However, if you actually put a ruler on this beam, it won't read as a round number in either imperial or SI units, because it isn't actually that size at all. A 305 x 127 x 48 UB is actually 310.4mm deep and 125.2mm wide. The designation is just a label, which reflects a nominal size termed the 'serial size'. The various beams designated as 305 deep vary between 303.8mm and 312.7mm deep.

This arises because you can roll all the beams from the same serial size from one set of rollers. For example, 305 x 127 x 48 UB, 305 x 127 x 42 UB, and 305 x 127 x 37 UB can all be rolled from the same rollers, you 'simply' set the rollers slightly further apart. You can see that from the section tables - those three sections are different depth and width, but the internal distance between flanges is the same (264.6mm) and the root radii are the same (8.9mm). The rollers can physically be the same set for all those sizes, the rollers that form the outer faces are set further away from the inner ones and the inner ones are themselves spaced further apart, making the flanges, web and also the overall dimensions thicker and greater.

That is, in summary:

The 'actual' dimension is not either of the designation dimension in millimetres or the conversion of that dimension into inches.

The actual dimensions are, however, defined in millimetres.

Some of those metric dimensions are the same dimension as a round number in inches, rounded to the nearest 0.1mm (but not all of them).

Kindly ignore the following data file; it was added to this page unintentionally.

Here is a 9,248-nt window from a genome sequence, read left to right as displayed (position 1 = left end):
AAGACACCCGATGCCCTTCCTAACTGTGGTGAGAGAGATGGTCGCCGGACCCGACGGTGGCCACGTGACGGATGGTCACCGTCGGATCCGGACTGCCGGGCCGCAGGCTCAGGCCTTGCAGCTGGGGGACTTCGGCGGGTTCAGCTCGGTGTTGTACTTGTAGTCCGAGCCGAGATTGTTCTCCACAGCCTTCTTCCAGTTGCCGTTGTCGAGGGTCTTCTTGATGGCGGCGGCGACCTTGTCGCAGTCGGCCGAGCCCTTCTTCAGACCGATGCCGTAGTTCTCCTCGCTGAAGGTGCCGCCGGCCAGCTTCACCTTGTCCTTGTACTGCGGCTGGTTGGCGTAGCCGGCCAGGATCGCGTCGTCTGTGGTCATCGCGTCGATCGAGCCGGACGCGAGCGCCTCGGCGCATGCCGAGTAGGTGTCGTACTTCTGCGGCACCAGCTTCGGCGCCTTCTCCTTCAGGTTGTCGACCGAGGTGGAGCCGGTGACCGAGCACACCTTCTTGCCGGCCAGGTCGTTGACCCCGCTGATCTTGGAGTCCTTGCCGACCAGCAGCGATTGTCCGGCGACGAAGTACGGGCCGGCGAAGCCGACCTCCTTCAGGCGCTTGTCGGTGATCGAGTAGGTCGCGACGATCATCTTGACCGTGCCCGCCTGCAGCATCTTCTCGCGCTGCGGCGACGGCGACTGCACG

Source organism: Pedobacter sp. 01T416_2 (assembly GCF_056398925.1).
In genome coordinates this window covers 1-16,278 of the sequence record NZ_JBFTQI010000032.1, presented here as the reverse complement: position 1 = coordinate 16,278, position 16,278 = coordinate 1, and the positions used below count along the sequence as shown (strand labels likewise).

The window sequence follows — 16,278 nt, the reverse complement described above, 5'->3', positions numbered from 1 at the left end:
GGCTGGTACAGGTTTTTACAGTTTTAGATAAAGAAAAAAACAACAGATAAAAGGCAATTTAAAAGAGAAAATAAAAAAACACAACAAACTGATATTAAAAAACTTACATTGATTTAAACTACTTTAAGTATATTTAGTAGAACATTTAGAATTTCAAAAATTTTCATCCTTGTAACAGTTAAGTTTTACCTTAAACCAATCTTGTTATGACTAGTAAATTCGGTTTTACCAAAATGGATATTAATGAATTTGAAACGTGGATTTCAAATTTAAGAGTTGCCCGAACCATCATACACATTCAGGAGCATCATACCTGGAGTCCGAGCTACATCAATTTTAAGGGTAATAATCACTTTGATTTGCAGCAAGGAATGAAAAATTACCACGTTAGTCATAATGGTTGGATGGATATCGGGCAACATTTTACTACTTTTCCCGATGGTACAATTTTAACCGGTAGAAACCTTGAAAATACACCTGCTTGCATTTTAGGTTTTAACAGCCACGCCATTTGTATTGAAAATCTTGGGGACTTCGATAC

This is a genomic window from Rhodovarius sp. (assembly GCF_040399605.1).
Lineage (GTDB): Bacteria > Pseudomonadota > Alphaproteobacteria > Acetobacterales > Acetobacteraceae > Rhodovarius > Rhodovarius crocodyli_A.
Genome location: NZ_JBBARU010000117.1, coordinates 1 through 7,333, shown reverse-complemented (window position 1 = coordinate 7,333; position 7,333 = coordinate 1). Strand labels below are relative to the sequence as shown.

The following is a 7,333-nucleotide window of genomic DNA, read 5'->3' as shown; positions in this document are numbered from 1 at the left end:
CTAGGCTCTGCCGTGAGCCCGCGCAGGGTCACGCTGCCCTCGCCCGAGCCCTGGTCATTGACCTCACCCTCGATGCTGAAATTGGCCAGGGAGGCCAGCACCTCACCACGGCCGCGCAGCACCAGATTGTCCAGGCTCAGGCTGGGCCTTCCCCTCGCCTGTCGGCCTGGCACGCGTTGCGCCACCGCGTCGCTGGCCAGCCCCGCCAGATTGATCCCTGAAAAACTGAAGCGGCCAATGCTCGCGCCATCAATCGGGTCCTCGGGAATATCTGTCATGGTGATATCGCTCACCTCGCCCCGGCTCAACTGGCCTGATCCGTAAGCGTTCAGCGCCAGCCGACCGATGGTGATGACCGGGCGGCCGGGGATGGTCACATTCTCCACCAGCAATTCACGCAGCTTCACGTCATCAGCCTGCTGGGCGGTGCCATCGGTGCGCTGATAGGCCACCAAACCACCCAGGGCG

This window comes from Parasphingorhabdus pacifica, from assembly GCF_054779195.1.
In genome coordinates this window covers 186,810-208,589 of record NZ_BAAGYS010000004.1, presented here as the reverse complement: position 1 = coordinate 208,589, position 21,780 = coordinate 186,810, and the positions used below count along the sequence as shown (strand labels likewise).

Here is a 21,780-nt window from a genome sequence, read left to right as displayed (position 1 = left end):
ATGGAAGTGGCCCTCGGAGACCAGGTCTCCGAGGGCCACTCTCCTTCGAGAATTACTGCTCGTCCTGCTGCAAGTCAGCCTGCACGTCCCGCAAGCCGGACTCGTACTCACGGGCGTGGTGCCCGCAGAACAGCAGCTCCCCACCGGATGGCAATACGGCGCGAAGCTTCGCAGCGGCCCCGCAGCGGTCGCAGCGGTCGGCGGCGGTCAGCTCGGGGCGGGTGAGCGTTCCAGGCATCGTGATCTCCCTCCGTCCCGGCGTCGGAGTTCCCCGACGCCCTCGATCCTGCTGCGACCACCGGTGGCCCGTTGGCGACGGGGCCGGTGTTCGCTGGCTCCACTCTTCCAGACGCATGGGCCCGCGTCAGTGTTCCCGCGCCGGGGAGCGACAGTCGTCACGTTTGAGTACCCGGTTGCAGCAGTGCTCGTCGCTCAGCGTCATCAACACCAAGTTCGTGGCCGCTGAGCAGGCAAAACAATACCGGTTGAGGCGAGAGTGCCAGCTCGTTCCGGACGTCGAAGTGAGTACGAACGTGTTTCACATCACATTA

If you want to explore historical steel sizes, in addition to the BSs I've linked, there's a useful British Constructional Steelwork Association (BCSA) book - the Historical Structural Steelwork Handbook - http://www.steelconstruction.info/index.php?title=Special:ImagePage&t=Historical+Steelwork+Handbook.pdf

• Is the 305x127x48 really the same as BSB20? I don't have copy of BS4:1903 to check, but I understood that old RSJs had tapered flanges, whereas universal beams have parallel flanges. Dec 7, 2016 at 17:20
• OK, that's true. The section is very similar, but not precisely the same, so I'll update the answer when I have time to do it properly. In summary - BSB flanges have 98 degree internal angle between web and flanges. The first UB beams (in the 1959 version of the standard) mostly had a 92 degree 52 minute angle, UBs now have a 90 degree angle. UCs have been parallel flange from the beginning. The Historical Structural Steelwork Handbook has details of each section. Dec 8, 2016 at 11:11

Universal Beams (UBs) are defined in millimetres, and are not based on the imperial rolled steel joists (RSJs). So no, the dimensions are not rounded off exact fractions of inches.

However, the designation of a section does not match its dimensions exactly. The online blue book (navigate to "Advance UKB" for UBs) shows that for UB 914x419x388, the depth is actually 921mm, whereas for UB 914x419x343 the depth is 911.8mm - neither is actually 914mm deep!

Additionally, small errors in matching section properties may be caused by failing to take account of radii.

• If the original dimensions are measured based on SI, why aren't the beams defined and cut to nearest 10mm or even 1mm? 914x419mm corresponds to 36x16.5inch approximately and 152x89mm corresponds to 6x3.5inch. I would tend to think that these dimensions originate from imperial measurements. Nov 11, 2016 at 2:14
• @Jamme It doesn't matter what units the standard sizes were originally derived from. Since 2000, it has been illegal to use "Imperial units" for any form of trading in the UK, with a very few exceptions like measuring beer in pints and precious metals in troy ounces. Nov 12, 2016 at 2:37